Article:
I’m not the only half-Thai player there. Philip Roller from Ratchaburi, Mika (Chunonsee) from Bangkok United, Tristan (Do, Muangthong United) and so on. Mika speaks Thai and he can read so he translates some for me and with Philip it’s exactly like with me, he doesn’t speak any Thai so we hang out a lot. But it’s frustrating sometimes, like when I was at the SEA Games with the U23 squad and I was the only half-Thai player and everyone only spoke Thai, they don’t speak very good English either. We were there for three weeks and it was really nice to get back home afterwards.

I can understand that, plus, it must be hard to follow instructions in match and training.

You just have to listen, and some speak a little English so they try to translate, but mostly you just need to try to understand.

What about the future, lets start short term: what do you hope to get from the remainder of the season?

I want us to finish as high as possible in the league and we have the squad to be better than seventh where we are now. If we just manage to get things in order I think we can do quite well and I perform well too. Also, I want become regular in the national squad.

What do you think is a reasonable finish to aim for in the league?

If we do get everything in order I think we could be third or fourth. The other teams aren’t doing too good either. You must’ve noticed how evenly matched the league is right now, it’s very tight. We’re three point shy of third place and seven points clear of the relegation zone so, yeah, I would say third or fourth.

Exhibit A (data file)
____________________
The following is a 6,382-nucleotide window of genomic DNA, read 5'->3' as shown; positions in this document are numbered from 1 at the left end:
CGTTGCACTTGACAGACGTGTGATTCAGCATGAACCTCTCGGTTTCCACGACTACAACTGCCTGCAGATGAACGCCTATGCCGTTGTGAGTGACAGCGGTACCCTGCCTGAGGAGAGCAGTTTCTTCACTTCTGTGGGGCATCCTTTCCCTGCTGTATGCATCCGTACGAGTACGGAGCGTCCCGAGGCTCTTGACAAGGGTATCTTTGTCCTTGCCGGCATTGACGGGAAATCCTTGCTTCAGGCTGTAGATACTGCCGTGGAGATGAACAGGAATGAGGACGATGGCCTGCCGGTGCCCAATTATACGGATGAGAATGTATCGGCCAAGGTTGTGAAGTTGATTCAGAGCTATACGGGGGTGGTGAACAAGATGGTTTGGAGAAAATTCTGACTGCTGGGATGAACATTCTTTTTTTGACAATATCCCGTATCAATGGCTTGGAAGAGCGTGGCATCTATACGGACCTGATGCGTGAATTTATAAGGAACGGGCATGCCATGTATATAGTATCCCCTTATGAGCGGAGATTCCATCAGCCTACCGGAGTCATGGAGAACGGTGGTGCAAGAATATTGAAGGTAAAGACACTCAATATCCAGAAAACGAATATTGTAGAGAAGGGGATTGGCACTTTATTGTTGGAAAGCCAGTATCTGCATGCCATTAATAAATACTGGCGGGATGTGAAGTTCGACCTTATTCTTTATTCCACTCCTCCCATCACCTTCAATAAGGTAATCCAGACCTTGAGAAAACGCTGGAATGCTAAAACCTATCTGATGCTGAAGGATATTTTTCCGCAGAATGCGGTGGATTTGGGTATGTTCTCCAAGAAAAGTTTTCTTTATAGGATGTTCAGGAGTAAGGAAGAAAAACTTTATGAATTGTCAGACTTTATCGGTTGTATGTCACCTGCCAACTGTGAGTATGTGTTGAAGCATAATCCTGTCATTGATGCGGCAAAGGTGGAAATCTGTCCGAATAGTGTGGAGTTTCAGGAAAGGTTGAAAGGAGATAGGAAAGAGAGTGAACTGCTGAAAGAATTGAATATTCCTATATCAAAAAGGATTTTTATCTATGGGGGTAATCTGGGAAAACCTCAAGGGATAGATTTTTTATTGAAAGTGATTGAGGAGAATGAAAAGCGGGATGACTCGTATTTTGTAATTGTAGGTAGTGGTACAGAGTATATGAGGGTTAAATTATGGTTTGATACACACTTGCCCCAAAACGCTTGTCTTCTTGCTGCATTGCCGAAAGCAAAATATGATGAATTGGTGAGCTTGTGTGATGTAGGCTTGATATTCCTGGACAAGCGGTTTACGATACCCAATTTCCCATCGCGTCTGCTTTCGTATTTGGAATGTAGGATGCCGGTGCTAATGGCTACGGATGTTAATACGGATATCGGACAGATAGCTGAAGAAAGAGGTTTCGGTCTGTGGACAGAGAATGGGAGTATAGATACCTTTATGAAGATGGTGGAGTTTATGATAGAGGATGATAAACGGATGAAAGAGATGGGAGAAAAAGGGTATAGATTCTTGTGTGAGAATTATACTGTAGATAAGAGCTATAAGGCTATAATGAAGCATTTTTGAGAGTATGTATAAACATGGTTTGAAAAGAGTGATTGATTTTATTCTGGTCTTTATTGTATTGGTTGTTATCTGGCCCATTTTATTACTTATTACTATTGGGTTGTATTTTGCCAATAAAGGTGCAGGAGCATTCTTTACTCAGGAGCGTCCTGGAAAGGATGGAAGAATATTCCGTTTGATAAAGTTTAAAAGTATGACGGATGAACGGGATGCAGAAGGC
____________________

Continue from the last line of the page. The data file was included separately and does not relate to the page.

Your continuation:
And long term: what are your personal goals for the next few years and with your career as a whole?

If I’m allowed to dream I would like to go back to play In Europe but I’m thinking that now I’m acclimatized down here so I wouldn’t want to return to Sweden to play in Allsvenskan. That would mean reduced pay and kind of like starting over. In the end you play football to somehow make money and be as good as you can be but maybe it’s possible to take the step by doing well in Thailand and getting to Europe via Japan. If I’m allowed to dream it would be fantastic to play in Spain, I like the style of play they have when you keep the ball on the ground.